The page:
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The Wooden Horse (1950)

True story of three British POWs and their attempt to escape from Nazi Germany.


Jack Lee, Ian Dalrymple (uncredited)


Eric Williams (screenplay adapted from his novel by)
Nominated for 1 BAFTA Film Award. See more awards »




Cast overview, first billed only:
Leo Genn ... Peter Howard
David Tomlinson ... Phil Roe
Anthony Steel ... Captain John Clinton
David Greene ... Nick Bennett
Peter Burton ... Nigel
Patrick Waddington ... Group Captain Wardley - Senior British Officer
Michael Goodliffe ... Robbie
Anthony Dawson ... Pomfret
Bryan Forbes ... Paul
Dan Cunningham Dan Cunningham ... David
Peter Finch ... Australian in Hospital
Philip Dale Philip Dale ... Bill White
Russell Waters Russell Waters ... 'Wings' Cameron
Ralph Ward Ralph Ward ... Adjutant
Franz Schafheitlin Franz Schafheitlin ... Camp Commandant


In a POW camp, the Nazis have placed the huts far from the boundary so that any escape tunnel would have to be a long one. One British officer has the idea of starting a daily gynmastics routine using a vaulting horse: they can place it near the boundary and start a tunnel from under it. He and two others do escape the camp by this means and plan to make for neutral Sweden. To do that, they'll not only have to move around without arousing any suspicions, but also find a stranger from a neutral or occupied country who'll be willing and able to help them. Written by Anonymous

Plot Summary | Add Synopsis


Charged with high voltage excitement !


Drama | History | War


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Did You Know?


David Tomlinson was shooting this whilst rehearsing and ultimately appearing in the BBC television play Miranda (1949). See more »


Whilst the escape is in progress, there is a quick shot of a German guard near the compound fence. His rifle has a British pattern webbing sling; the upper brass buckle can be seen clearly. See more »


Peter: [last lines, on meeting German officers in neutral Sweden] I believe they think we shouldn't be here.
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Referenced in Swingers' Paradise (1964) See more »


Symphony No. 6 in F major,
Pastoral", Op. 68" (uncredited)
Composed by Ludwig van Beethoven
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User Reviews

Yet Another Brilliant British War Movie
21 March 2000 | by TipuSee all my reviews

In the long line of distinguished & inspiring war movies made in England in the 40's & '50s (Went The Day Well, Dam Busters, Cockleshell Heroes, One of Our Aircrafts is Missing, We Dive At Dawn) about British military personnel resisting German aggression in the second War, comes this little gem. This movie tells the story of Stalag Luft III where British airmen Leo Genn & David Tomlinson (both more famous for their roles in Quo Vadis & Mary Poppins respectively) are imprisoned. In a daring attempt the duo with one more accomplice break out of the heavily guarded camp by digging a tunnel from under their exercise title instrument. The second half of the movie concerns their attempts to reach Sweden, a neutral territory from where they can reach England.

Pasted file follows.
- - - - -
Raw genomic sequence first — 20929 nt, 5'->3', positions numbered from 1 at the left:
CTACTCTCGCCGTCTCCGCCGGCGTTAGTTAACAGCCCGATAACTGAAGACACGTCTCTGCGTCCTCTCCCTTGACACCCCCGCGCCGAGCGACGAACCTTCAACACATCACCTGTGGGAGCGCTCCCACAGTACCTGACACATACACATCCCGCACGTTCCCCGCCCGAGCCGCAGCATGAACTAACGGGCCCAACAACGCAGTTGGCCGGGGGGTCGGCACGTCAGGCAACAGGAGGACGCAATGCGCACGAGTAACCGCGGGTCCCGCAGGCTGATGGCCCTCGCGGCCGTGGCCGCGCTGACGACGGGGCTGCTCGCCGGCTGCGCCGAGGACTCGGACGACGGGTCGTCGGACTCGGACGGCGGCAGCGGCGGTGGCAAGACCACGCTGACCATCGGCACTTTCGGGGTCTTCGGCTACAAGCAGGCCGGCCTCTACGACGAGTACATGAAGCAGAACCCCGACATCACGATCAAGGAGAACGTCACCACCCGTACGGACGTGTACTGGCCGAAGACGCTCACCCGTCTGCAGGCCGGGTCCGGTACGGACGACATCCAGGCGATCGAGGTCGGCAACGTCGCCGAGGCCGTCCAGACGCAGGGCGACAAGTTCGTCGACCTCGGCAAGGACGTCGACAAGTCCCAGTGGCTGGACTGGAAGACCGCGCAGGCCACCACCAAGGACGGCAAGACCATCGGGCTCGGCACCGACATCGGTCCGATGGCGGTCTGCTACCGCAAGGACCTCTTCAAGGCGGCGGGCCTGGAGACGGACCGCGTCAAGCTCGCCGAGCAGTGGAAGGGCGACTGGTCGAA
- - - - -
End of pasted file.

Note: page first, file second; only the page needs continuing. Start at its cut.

Leo Genn performs convincingly as the pipe-smoking elder Flight Lt. who goads & coaxes the younger David Tomlinson on, first through the tunnel & then through enemy territory. Both had war time experiences & borrow heavily from that. Peter Finch has one of his first roles as a Australian soldier who helps in the escape plan. Two of the funniest parts of the movie are the 'venture capitalists' in the form of the escape committee headed by senior officers approving of the plan & later financing it, & the retort of one of the injured soldiers in the hospital to a German comment that Beethoven is a good German.

So ignore some of the incongruencies and enjoy this suspensor. It is no 'Stalag 17', but still a good entertainer all the way.

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English | German | Danish | French

Release Date:

7 September 1951 (USA) See more »

Also Known As:

Calul de lemn See more »

Filming Locations:

Denmark See more »

Company Credits

Show more on IMDbPro »

Technical Specs


Sound Mix:

Mono (RCA Sound System)

Aspect Ratio:

1.37 : 1
See full technical specs »

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